Skip to comments.South Korea seeks stealth jet edge while North's MiGs age
Posted on 09/25/2013 11:54:50 PM PDT by sukhoi-30mki
South Korea seeks stealth jet edge while North's MiGs age
(Reuters) - South Korea's decision to reject a bid by Boeing (BA.N) to supply 60 warplanes and to re-issue a tender was made in the interests of stealth technology but may not be justified given North Korea's weak air capabilities, experts said.
Lockheed Martin's (LMT.N) F-35A, previously considered too expensive, has shot to the front of the race for a multi-billion dollar deal after the Defence Ministry singled out a fifth-generation fighter as the preferred option.
Boeing's F-15 Silent Eagle, the only bid within budget, had been poised to win the 8.3 trillion won ($7.7 billion) tender. But former military top brass and ruling party legislators had criticized the aircraft for lacking stealth capabilities.
However, the air power of old rival North Korea was, by itself, not enough to warrant scrapping the tender in favor of stealth, experts said.
"It should not be hard to get air superiority against North Korea using conventional fighters because the air force is basically grounded, their pilots don't have any experience, and their air defence is from the 1950s," said Markus Schiller, senior analyst at Munich-based Schmucker Technologie.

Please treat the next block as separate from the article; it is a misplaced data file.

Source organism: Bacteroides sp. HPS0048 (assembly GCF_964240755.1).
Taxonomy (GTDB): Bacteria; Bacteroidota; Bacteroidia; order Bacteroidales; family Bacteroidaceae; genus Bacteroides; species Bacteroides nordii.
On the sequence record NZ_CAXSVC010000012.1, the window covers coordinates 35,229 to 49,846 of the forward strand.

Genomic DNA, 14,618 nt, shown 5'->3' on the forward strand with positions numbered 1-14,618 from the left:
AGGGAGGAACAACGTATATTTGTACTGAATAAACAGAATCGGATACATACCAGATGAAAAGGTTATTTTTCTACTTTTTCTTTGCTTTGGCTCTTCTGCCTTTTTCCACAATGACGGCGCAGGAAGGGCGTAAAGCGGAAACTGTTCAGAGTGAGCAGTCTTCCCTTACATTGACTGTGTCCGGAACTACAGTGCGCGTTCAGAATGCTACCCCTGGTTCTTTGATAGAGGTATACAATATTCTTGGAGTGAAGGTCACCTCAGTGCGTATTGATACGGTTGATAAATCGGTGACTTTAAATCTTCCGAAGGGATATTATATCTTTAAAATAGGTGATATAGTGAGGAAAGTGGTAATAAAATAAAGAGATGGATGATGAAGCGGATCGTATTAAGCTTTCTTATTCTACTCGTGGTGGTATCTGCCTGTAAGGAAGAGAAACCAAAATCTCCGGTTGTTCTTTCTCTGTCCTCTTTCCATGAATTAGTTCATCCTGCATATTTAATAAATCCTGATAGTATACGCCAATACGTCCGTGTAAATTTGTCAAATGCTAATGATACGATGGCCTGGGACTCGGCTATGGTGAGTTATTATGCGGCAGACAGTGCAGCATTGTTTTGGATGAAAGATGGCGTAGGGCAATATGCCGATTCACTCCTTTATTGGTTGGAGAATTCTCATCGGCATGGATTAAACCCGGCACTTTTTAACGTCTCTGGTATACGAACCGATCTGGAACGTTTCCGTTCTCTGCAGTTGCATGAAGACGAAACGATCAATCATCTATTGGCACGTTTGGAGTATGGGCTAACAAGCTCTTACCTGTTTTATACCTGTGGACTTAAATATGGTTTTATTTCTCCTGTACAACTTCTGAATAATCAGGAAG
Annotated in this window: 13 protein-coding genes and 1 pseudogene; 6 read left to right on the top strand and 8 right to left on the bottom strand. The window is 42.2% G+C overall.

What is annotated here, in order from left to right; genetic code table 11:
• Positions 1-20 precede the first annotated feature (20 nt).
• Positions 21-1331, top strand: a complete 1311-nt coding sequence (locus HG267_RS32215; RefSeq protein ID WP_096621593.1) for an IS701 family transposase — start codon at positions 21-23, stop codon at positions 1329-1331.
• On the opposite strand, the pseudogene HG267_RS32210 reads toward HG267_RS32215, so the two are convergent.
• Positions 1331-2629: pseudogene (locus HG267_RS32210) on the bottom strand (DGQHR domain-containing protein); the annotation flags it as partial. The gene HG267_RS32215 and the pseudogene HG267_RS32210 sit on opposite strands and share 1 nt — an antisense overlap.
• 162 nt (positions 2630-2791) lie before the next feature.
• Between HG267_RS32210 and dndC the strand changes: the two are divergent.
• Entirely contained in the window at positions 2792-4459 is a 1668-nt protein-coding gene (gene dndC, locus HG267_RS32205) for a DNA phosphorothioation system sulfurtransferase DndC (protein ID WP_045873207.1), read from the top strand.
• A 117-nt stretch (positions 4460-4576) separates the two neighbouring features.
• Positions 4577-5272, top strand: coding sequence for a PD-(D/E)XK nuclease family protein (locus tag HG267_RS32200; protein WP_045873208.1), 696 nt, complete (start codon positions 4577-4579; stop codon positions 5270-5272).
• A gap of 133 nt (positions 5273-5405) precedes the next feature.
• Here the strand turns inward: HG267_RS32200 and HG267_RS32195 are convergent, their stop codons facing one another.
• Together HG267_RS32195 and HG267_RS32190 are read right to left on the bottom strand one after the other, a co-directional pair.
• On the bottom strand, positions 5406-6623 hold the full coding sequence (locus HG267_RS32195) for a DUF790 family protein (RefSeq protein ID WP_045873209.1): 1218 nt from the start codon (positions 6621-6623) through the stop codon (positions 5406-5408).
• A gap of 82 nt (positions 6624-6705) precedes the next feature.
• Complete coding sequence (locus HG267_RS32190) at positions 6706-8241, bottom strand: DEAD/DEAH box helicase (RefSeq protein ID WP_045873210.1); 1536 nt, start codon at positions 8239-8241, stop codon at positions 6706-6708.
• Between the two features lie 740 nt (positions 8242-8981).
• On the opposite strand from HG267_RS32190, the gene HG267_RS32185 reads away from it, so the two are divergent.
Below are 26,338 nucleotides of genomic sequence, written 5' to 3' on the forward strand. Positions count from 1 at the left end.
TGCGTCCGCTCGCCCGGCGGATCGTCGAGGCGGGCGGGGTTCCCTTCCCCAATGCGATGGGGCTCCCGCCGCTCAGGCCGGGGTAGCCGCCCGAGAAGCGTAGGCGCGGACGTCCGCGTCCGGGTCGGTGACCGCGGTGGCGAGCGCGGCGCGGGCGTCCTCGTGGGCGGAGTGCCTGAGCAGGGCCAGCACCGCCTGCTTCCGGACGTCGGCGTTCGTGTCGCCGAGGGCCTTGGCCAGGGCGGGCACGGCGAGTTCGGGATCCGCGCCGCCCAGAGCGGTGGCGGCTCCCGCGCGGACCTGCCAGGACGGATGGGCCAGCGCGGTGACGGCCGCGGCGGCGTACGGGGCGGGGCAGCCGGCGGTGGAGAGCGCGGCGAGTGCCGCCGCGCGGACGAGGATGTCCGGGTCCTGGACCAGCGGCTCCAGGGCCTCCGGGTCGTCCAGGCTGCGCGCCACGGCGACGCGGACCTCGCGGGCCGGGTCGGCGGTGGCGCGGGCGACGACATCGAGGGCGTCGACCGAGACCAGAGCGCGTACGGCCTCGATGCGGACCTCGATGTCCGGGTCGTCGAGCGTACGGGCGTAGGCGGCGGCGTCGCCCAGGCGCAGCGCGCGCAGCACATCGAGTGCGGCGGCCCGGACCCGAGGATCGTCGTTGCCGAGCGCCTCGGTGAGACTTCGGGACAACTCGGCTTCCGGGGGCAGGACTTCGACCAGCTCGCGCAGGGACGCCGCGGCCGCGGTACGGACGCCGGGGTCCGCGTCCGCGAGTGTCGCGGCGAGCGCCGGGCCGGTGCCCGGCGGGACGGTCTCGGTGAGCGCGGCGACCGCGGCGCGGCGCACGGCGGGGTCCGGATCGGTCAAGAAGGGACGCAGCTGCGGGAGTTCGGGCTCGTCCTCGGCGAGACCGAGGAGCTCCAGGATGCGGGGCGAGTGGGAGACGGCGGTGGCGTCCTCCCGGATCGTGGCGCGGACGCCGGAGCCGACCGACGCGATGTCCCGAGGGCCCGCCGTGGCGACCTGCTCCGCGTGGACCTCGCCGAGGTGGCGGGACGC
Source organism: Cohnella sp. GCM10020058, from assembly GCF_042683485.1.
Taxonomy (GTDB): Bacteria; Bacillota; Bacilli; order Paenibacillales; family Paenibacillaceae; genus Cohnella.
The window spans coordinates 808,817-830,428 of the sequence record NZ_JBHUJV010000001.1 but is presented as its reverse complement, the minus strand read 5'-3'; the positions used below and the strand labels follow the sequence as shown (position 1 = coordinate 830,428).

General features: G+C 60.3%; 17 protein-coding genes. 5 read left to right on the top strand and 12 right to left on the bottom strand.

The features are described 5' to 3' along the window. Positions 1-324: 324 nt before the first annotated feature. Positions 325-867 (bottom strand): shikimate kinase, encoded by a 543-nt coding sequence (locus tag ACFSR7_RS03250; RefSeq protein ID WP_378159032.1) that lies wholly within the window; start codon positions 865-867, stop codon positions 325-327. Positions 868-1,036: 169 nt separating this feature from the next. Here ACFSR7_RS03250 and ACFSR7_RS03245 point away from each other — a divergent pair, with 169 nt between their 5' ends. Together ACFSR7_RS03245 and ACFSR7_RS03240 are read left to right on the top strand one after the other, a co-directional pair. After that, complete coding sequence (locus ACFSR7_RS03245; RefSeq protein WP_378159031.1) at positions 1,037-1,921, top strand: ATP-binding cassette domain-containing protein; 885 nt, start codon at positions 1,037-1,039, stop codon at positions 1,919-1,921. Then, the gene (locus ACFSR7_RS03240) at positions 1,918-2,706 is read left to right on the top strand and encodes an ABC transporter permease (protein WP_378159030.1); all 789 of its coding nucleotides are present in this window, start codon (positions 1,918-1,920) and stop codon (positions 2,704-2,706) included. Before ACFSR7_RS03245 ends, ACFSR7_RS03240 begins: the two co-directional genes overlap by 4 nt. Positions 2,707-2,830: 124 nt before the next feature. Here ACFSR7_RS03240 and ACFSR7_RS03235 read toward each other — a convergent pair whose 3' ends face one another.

"The capability that they get with the F-15 would be sufficient."
The North Korean air force operates a fleet of more than 1,300 aircraft, most of them Soviet-era models, the U.S. Department of Defense wrote in a report to Congress in 2012.
The North's most capable combat aircraft are its MiG-29s, one of which appeared as the backdrop in a photograph of North Korea's young leader, Kim Jong-un, posing with soldiers last year.
MiG-21 and MiG-23 jets make up most of the rest of North Korea's combat fleet of about 400 aircraft, according to intelligence estimates.
(Excerpt) Read more at reuters.com ...
They could only buy 28 of them for their 7.7 billion.
It's a great plane though.
The Nork’s SOLE advantage, and primary threat, is that they can kill a whole lot of people in a very short period of time, with 10,000+ artillery tubes pointed at Seoul.
They don’t need to be high-tech to lob a 20-lb. shell.
Yes, we can take them all out eventually, but how many die in the meantime?
Given that the US is no longer a reliable ally, maybe that would be a good idea. They could even work a deal with the Sov, er, Russkis to upgrade the avionics and sensors for them.
Seems like there would be an advantage in having the capital be in a city hundred miles south.
The main problem with costly fighters is their number.
Equipped with 6 air to air missiles you may shot down 6 enemy fighters but what happens then your enemy can effort 7 times more cheap aircraft?
On of F-35s mayor problems is the price and after that comes “can’t turn can’t climb can’t run” (RAND corporation). Without missiles left the seventh MIG21 will be a big problem.
“Geek of the week: Frederick Lanchester and why quantity has a quality all of its own”